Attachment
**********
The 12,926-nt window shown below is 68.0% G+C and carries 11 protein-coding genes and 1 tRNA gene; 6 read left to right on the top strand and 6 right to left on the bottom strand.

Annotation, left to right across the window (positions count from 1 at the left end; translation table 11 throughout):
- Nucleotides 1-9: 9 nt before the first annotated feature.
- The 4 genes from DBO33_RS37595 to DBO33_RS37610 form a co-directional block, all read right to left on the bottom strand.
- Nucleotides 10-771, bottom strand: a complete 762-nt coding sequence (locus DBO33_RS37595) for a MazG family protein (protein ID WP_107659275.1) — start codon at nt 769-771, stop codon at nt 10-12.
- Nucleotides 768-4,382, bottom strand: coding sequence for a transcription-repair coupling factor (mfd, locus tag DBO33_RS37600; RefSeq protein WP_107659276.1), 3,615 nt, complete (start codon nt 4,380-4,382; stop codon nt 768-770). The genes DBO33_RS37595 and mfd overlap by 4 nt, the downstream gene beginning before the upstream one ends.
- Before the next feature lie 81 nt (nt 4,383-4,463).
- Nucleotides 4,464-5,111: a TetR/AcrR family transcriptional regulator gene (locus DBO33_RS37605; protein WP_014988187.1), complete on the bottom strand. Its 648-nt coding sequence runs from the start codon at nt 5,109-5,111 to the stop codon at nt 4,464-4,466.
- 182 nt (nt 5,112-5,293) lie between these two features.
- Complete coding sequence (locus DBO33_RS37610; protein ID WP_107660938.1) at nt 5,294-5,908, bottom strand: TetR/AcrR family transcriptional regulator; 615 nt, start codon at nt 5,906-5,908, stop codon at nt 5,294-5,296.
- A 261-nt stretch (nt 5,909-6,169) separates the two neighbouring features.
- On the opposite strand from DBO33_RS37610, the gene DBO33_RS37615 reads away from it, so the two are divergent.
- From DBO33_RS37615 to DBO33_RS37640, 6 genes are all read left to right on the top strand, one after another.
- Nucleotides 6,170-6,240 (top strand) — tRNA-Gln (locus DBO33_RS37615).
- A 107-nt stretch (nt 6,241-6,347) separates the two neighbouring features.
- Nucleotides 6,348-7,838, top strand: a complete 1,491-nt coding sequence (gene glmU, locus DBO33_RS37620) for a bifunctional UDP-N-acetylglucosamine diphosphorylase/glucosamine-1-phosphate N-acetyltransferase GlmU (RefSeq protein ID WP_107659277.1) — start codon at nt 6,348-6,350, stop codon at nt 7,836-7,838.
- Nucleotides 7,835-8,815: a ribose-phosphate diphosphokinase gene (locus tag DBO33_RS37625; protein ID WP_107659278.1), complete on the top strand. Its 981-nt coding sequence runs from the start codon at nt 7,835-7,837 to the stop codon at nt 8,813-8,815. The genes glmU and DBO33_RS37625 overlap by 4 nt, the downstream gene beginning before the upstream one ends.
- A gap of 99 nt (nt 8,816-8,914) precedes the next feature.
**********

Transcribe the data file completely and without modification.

The 12,926-nt window shown below is 68.0% G+C and carries 11 protein-coding genes and 1 tRNA gene; 6 read left to right on the top strand and 6 right to left on the bottom strand.

Annotation, left to right across the window (positions count from 1 at the left end; translation table 11 throughout):
- Nucleotides 1-9: 9 nt before the first annotated feature.
- The 4 genes from DBO33_RS37595 to DBO33_RS37610 form a co-directional block, all read right to left on the bottom strand.
- Nucleotides 10-771, bottom strand: a complete 762-nt coding sequence (locus DBO33_RS37595) for a MazG family protein (protein ID WP_107659275.1) — start codon at nt 769-771, stop codon at nt 10-12.
- Nucleotides 768-4,382, bottom strand: coding sequence for a transcription-repair coupling factor (mfd, locus tag DBO33_RS37600; RefSeq protein WP_107659276.1), 3,615 nt, complete (start codon nt 4,380-4,382; stop codon nt 768-770). The genes DBO33_RS37595 and mfd overlap by 4 nt, the downstream gene beginning before the upstream one ends.
- Before the next feature lie 81 nt (nt 4,383-4,463).
- Nucleotides 4,464-5,111: a TetR/AcrR family transcriptional regulator gene (locus DBO33_RS37605; protein WP_014988187.1), complete on the bottom strand. Its 648-nt coding sequence runs from the start codon at nt 5,109-5,111 to the stop codon at nt 4,464-4,466.
- 182 nt (nt 5,112-5,293) lie between these two features.
- Complete coding sequence (locus DBO33_RS37610; protein ID WP_107660938.1) at nt 5,294-5,908, bottom strand: TetR/AcrR family transcriptional regulator; 615 nt, start codon at nt 5,906-5,908, stop codon at nt 5,294-5,296.
- A 261-nt stretch (nt 5,909-6,169) separates the two neighbouring features.
- On the opposite strand from DBO33_RS37610, the gene DBO33_RS37615 reads away from it, so the two are divergent.
- From DBO33_RS37615 to DBO33_RS37640, 6 genes are all read left to right on the top strand, one after another.
- Nucleotides 6,170-6,240 (top strand) — tRNA-Gln (locus DBO33_RS37615).
- A 107-nt stretch (nt 6,241-6,347) separates the two neighbouring features.
- Nucleotides 6,348-7,838, top strand: a complete 1,491-nt coding sequence (gene glmU, locus DBO33_RS37620) for a bifunctional UDP-N-acetylglucosamine diphosphorylase/glucosamine-1-phosphate N-acetyltransferase GlmU (RefSeq protein ID WP_107659277.1) — start codon at nt 6,348-6,350, stop codon at nt 7,836-7,838.
- Nucleotides 7,835-8,815: a ribose-phosphate diphosphokinase gene (locus tag DBO33_RS37625; protein ID WP_107659278.1), complete on the top strand. Its 981-nt coding sequence runs from the start codon at nt 7,835-7,837 to the stop codon at nt 8,813-8,815. The genes glmU and DBO33_RS37625 overlap by 4 nt, the downstream gene beginning before the upstream one ends.
- A gap of 99 nt (nt 8,816-8,914) precedes the next feature.